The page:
Despite what some idiots were desperate to believe — that the Bronzebeard who called herself the “queen regent” had brought peace to the Dark Iron — most who lived in Shadowforge still conducted themselves like a people under siege.
And that meant, every time an adult Dark Iron left the relative safety of Blackrock Mountain, they dropped their child off at the dwarfanage and told them goodbye. If they survived the hostile world outside, they would reclaim them.
But if not, their child was already prepared for the worst and looked over by matrons who would raise them and train them so that they could avenge their parents.
His own parents had never returned from Grim Batol. During the Second War, they had been sent there to recover some artifacts believed lost during the War of the Three Hammers. But while they were there, the orcs of the Dragonmaw clan had descended on the city, claiming it for their own. Both his parents had been killed.
He had shed no tears. If he was the sort of child to show that kind of weakness, he would have cried when they dropped him off at the dwarfanage. But he had not. He had known that they were doing Ragnaros’ will and that the world outside of Blackrock Mountain’s fiery embrace would likely be the death of all of them.
Although she tried to be strong, his daughter always cried when he dropped her off at the dwarfanage.
“Nice of them to give Beli something to hit,” Kildris Blackfire said, surveying the valley from Dun Baldar’s South Bunker.
“When she’s away from the boy too long, she either hits the Horde or starts eyein’ me.”
“I can understand that.”
“Ah’m sorry; I dinnae think about yer wee one … is she stayin’ with yer ex-husband while ye were deployed?”
“No!” Kildris barked, halfway between a laugh and a snarl. “That idjit got some strange ideas after Ragnaros died. Joined the Twilight Hammer, went around tellin’ everyone there’s a ‘war on Winter Veil.’ There’s no war, it’s just not proper to assume! The draenei have one of their bloody depressing holidays this time of year, with lights and deprivation and all the rest! ‘Happy holidays’ is just good manners!”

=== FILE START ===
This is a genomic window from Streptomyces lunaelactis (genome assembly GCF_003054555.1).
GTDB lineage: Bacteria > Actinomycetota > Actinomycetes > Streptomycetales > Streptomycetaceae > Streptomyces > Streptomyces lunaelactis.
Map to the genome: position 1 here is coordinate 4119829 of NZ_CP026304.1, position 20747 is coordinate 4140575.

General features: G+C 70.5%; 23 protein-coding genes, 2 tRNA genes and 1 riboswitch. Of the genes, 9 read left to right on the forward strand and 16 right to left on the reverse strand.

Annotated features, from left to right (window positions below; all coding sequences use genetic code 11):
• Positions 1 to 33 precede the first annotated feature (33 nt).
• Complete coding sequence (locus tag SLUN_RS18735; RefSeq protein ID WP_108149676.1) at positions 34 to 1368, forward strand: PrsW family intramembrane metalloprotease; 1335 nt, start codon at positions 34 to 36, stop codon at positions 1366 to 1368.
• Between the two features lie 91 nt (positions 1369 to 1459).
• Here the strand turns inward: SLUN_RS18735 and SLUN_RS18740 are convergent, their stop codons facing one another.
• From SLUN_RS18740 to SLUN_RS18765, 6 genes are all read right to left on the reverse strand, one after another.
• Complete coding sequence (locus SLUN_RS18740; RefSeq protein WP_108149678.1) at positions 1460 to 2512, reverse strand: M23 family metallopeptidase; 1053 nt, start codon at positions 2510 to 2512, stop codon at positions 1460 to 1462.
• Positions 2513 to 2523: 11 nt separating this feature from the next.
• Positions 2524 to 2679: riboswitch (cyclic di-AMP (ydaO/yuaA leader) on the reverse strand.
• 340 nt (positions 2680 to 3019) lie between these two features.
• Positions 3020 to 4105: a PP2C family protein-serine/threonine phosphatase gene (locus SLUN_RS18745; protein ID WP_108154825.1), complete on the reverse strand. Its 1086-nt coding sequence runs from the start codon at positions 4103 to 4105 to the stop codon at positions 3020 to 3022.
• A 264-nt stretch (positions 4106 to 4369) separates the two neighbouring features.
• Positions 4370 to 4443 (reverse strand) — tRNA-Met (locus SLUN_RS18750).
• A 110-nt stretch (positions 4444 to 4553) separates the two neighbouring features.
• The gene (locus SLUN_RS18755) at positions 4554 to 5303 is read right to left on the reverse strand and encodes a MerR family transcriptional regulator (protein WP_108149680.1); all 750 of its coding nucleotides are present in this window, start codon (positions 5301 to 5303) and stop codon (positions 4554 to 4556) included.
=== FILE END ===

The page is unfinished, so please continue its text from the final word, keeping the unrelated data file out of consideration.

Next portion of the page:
“Right, aye,” Ringo said. “Well, your little girl should be happy to see ye; did ye pick her up a gift ta …”
“Flinthammer! Flinthammer! Field medic Flinthammer! Over here!”
Beli Flinthammer hauled the Alliance soldier to his feet, satisfied herself that his bandages would survive boarding the waiting ship and propelled him on his way with a hand between shoulder blades.
“Stormwind’s that way,” she said, before turning to the sound of the voice. “What can I do ye fer?”
“Three more coming in,” Master Sergeant Zaren roared over the sound of flying machines ferrying in casualties from higher up the burning city of Dazar’alor.
Beli looked around the Mobile Alliance Surgical Hospital and nodded, pointing.
“We’ve got four cots open.”
The man’s eyes fluttered open after a nearby explosion left everyone’s ears ringing.
“Lieutenant Commander Flinthammer?”
“Private,” she said, wrapping a bandage around a now-clean wound. “You’ve done enough for now. We’re sending you home.”
He started to object, but Beli was already turning away, eyes on the pyramid rising up above the jungle canopy.
“Your husband up there?” Kildris Blackfire said, appearing at her side. The Dark Iron was on guard duty, keeping both Zandalari and Horde away from the hospital.
“I reckon,” Beli sighed, blowing her hair out of her eyes. “Or somewhere. All they told us of the plan was ‘stay here and have everyone ready to leave in a hurry.'”
Both dwarves winced as there was another explosion and what sounded like the cry of a great jungle beast.
“Yer husband fighting for the Alliance, too?” Beli asked.
Kildris barked with bitter laughter.
“That would be something to see,” she said sourly. “Not everyone gave up the old religion once Ragnaros was defeated back in Molten Core. My useless husband’s in the Twilight Hammer.”
Beli blinked, unsure of what to say.
“Aye,” Kildris said. “At least when you don’t know what your husband is up to, you know he’s not trying to destroy the world.”
“I reckon not. He’s an idiot, but at least he’s not an idiot.”
The portable buzzboxes all burst to life, with half-screamed Gnomish coming out. All of the gnomes around the mobile hospital leapt to their feet, with a few even climbing off the stretchers in their panic.
“What’s going on?” Kildris said, hoisting her mace.
A gnome soldier pointed at the sky, where a badly damaged mech suit flew into view.